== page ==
Watch Out For What Can Kill Your Soul

Fear him who can kill both (your body and your soul). — Jesus

There does not seem to be a lot of attention paid these days to a spiritual person identified as Satan or The Deceiver in the New Testament. The medieval drawings of the Devil are often stuck in our memories.

Just as we talk about God whispering to us, someone else whispers to us. “Go ahead and do that. It’ll be fun. Everyone does it.”

There is a cartoon character who lives deep in the Appalachian mountains. A “good old boy”, he fishes, plays checkers, cheats at cards, and brews illegal moonshine. Sometimes the artist would draw Snuffy Smith with a small angel hovering over one shoulder and a small devil hovering over the other. These beings would engage in a verbal tug of war to influence Snuffy’s next decision.

Do you ever feel that same tug of war played out in your mind?

Andy Stanley has advised that whenever you get a feeling of uncertainty about a decision or proposed activity, you should stop and consider. Don’t just act rashly. There is that tug of war going on within you.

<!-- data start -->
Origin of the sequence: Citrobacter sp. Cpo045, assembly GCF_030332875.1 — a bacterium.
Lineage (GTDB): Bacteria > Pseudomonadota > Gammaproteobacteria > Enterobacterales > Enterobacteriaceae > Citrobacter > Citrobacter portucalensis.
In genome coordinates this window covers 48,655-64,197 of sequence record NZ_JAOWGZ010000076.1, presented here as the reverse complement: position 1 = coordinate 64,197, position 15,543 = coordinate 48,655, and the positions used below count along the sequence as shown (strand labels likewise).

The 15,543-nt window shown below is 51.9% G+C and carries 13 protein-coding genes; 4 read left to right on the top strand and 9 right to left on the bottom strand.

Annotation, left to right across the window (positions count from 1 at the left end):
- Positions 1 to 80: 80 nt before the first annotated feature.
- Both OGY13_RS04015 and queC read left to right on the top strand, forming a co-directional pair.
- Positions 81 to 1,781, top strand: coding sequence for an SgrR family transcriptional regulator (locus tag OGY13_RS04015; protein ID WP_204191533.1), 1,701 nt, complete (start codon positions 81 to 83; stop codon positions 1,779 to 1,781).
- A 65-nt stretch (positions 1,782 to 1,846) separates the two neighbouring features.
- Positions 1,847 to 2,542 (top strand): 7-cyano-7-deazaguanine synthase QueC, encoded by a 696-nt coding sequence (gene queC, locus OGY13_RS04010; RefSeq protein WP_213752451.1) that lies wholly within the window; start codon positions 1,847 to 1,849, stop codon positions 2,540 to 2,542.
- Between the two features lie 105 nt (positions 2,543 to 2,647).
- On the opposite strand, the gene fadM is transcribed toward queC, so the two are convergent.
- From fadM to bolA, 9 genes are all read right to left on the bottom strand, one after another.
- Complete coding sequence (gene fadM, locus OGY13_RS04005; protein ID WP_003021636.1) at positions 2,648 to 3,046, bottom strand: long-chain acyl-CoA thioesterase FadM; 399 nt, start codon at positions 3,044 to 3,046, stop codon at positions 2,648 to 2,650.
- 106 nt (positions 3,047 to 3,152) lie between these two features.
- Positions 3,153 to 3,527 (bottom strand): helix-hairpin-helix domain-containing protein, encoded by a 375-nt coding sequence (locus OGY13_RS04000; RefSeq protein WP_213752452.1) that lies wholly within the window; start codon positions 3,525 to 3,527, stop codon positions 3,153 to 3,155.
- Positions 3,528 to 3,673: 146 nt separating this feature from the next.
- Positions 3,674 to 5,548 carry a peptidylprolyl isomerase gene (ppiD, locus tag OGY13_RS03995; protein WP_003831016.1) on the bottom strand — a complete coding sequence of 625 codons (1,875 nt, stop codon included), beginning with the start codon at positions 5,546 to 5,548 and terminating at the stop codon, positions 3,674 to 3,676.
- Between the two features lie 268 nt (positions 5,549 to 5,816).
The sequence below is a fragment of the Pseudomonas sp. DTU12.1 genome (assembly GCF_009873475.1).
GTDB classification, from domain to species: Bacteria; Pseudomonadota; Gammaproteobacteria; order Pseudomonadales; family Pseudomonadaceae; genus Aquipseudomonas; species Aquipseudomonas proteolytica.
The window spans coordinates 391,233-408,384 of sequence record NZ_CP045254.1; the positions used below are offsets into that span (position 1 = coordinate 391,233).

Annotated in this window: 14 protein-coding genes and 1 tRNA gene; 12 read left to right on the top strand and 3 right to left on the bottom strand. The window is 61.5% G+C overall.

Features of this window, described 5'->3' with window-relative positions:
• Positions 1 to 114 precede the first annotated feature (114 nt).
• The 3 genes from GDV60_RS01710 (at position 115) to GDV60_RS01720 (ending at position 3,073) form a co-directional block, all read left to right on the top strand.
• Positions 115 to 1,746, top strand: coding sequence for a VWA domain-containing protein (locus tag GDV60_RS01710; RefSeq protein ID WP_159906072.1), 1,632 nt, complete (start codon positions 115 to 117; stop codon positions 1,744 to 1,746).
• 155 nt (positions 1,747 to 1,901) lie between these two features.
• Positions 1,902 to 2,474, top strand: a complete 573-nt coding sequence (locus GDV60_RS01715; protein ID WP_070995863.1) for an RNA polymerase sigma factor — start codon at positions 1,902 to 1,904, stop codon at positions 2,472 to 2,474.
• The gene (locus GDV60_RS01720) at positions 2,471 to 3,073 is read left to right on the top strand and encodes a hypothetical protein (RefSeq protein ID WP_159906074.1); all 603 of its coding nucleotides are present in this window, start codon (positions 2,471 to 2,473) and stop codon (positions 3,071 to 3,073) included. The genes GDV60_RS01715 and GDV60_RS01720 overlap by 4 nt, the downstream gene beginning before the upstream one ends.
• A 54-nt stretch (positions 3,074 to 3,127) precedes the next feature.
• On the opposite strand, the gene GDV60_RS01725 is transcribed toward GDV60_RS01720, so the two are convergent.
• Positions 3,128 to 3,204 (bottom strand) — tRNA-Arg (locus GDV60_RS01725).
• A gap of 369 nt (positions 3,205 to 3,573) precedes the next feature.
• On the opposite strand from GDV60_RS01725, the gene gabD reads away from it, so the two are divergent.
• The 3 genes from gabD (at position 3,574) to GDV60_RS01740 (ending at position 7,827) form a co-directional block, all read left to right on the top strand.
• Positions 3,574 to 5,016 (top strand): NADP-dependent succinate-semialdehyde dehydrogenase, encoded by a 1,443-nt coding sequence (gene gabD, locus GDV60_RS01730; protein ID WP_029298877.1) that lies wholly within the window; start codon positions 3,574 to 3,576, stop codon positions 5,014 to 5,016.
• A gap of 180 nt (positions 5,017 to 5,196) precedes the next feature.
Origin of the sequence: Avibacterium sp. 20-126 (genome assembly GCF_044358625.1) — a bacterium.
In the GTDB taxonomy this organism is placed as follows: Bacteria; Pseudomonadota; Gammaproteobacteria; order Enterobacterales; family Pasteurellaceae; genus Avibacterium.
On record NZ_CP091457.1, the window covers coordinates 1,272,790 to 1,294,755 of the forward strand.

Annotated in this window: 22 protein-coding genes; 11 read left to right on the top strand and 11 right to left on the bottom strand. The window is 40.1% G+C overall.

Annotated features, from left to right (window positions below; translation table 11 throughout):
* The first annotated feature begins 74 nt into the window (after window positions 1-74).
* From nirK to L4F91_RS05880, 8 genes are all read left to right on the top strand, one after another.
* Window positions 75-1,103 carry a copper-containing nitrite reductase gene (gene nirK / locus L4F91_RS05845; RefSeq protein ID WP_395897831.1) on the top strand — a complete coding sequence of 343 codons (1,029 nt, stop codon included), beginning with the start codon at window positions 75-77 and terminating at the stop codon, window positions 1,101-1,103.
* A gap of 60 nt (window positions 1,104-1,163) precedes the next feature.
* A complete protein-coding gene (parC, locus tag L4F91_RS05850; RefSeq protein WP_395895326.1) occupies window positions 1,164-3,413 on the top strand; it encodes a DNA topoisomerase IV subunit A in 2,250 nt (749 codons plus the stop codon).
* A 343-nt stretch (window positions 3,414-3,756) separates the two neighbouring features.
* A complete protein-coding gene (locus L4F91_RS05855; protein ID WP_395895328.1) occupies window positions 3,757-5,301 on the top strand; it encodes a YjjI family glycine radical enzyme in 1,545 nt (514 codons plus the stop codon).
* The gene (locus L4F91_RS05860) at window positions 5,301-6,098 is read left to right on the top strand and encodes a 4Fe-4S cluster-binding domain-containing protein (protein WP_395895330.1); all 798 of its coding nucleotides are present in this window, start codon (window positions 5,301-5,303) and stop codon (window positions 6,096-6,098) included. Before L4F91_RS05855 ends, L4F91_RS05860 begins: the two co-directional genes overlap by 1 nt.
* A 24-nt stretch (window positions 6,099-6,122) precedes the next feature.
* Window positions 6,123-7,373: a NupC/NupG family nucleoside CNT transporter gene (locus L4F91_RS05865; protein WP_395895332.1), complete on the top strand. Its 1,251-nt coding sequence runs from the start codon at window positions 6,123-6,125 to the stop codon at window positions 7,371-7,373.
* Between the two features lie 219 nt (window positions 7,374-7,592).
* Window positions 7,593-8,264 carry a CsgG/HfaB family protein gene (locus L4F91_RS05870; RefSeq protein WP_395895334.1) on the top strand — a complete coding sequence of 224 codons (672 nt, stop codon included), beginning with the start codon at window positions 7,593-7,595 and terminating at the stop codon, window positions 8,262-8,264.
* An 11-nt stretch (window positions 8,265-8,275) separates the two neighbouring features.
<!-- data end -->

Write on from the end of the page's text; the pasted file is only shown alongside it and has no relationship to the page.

I’m teaching on Romans again. While studying about it, I ran into a commentator who said that while the other Pauline letters were written to people he knew or churches he had founded, he had never been to Rome and knew only a few of the Romans there. Therefore, he concludes, he wrote a dispassionate theological treatise.

Dispassionate? Where was this guy when he read the letter?

When I read the last half of the first chapter I feel the outrage and disgust of person who simply cannot believe the open flaunting of moral standards that he witnesses in Corinth–the city where he was when he wrote Romans.

“They became futile in their thinking, and their senseless minds were darkened.” And again, “Claiming to be wise, they became fools.” He talks about giving in to their passions and their debased minds. Then he lists all the things that he sees.

The Deceiver has cost them their souls. Fear him who can kill the soul.

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